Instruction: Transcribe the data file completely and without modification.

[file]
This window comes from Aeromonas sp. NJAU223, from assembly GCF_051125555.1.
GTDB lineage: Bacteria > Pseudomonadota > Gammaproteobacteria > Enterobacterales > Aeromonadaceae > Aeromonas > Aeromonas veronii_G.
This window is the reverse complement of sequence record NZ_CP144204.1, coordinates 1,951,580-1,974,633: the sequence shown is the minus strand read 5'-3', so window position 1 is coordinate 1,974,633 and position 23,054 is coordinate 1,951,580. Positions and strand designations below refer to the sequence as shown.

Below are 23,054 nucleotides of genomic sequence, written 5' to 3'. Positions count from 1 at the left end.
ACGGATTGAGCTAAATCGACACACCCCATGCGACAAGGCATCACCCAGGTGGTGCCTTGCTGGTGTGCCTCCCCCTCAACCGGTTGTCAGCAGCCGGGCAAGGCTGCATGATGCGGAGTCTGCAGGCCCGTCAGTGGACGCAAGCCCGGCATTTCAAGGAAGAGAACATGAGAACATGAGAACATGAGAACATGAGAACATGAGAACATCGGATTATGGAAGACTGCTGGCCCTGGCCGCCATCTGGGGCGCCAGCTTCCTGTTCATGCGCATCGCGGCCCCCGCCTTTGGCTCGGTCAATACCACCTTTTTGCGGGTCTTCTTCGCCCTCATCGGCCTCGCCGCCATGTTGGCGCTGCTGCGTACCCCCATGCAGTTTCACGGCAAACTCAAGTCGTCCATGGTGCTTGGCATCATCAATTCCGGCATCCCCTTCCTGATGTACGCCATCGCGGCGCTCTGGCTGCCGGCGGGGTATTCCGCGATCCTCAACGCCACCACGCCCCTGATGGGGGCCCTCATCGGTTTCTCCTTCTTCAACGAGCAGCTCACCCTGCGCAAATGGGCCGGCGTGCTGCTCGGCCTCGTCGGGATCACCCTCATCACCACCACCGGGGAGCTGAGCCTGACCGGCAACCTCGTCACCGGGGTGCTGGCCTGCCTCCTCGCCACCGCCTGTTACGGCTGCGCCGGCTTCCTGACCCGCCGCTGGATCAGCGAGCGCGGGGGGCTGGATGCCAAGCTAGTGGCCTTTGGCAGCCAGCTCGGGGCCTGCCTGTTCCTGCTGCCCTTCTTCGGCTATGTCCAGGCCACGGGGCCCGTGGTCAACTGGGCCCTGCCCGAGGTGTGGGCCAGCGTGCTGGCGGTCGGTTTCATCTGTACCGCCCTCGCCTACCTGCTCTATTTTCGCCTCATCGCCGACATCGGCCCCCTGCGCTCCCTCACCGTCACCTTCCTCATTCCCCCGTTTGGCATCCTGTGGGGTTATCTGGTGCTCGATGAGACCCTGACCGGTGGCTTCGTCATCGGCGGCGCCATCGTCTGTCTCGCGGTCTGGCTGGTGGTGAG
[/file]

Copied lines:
This window comes from Aeromonas sp. NJAU223, from assembly GCF_051125555.1.
GTDB lineage: Bacteria > Pseudomonadota > Gammaproteobacteria > Enterobacterales > Aeromonadaceae > Aeromonas > Aeromonas veronii_G.
This window is the reverse complement of sequence record NZ_CP144204.1, coordinates 1,951,580-1,974,633: the sequence shown is the minus strand read 5'-3', so window position 1 is coordinate 1,974,633 and position 23,054 is coordinate 1,951,580. Positions and strand designations below refer to the sequence as shown.

Below are 23,054 nucleotides of genomic sequence, written 5' to 3'. Positions count from 1 at the left end.
ACGGATTGAGCTAAATCGACACACCCCATGCGACAAGGCATCACCCAGGTGGTGCCTTGCTGGTGTGCCTCCCCCTCAACCGGTTGTCAGCAGCCGGGCAAGGCTGCATGATGCGGAGTCTGCAGGCCCGTCAGTGGACGCAAGCCCGGCATTTCAAGGAAGAGAACATGAGAACATGAGAACATGAGAACATGAGAACATGAGAACATCGGATTATGGAAGACTGCTGGCCCTGGCCGCCATCTGGGGCGCCAGCTTCCTGTTCATGCGCATCGCGGCCCCCGCCTTTGGCTCGGTCAATACCACCTTTTTGCGGGTCTTCTTCGCCCTCATCGGCCTCGCCGCCATGTTGGCGCTGCTGCGTACCCCCATGCAGTTTCACGGCAAACTCAAGTCGTCCATGGTGCTTGGCATCATCAATTCCGGCATCCCCTTCCTGATGTACGCCATCGCGGCGCTCTGGCTGCCGGCGGGGTATTCCGCGATCCTCAACGCCACCACGCCCCTGATGGGGGCCCTCATCGGTTTCTCCTTCTTCAACGAGCAGCTCACCCTGCGCAAATGGGCCGGCGTGCTGCTCGGCCTCGTCGGGATCACCCTCATCACCACCACCGGGGAGCTGAGCCTGACCGGCAACCTCGTCACCGGGGTGCTGGCCTGCCTCCTCGCCACCGCCTGTTACGGCTGCGCCGGCTTCCTGACCCGCCGCTGGATCAGCGAGCGCGGGGGGCTGGATGCCAAGCTAGTGGCCTTTGGCAGCCAGCTCGGGGCCTGCCTGTTCCTGCTGCCCTTCTTCGGCTATGTCCAGGCCACGGGGCCCGTGGTCAACTGGGCCCTGCCCGAGGTGTGGGCCAGCGTGCTGGCGGTCGGTTTCATCTGTACCGCCCTCGCCTACCTGCTCTATTTTCGCCTCATCGCCGACATCGGCCCCCTGCGCTCCCTCACCGTCACCTTCCTCATTCCCCCGTTTGGCATCCTGTGGGGTTATCTGGTGCTCGATGAGACCCTGACCGGTGGCTTCGTCATCGGCGGCGCCATCGTCTGTCTCGCGGTCTGGCTGGTGGTGAG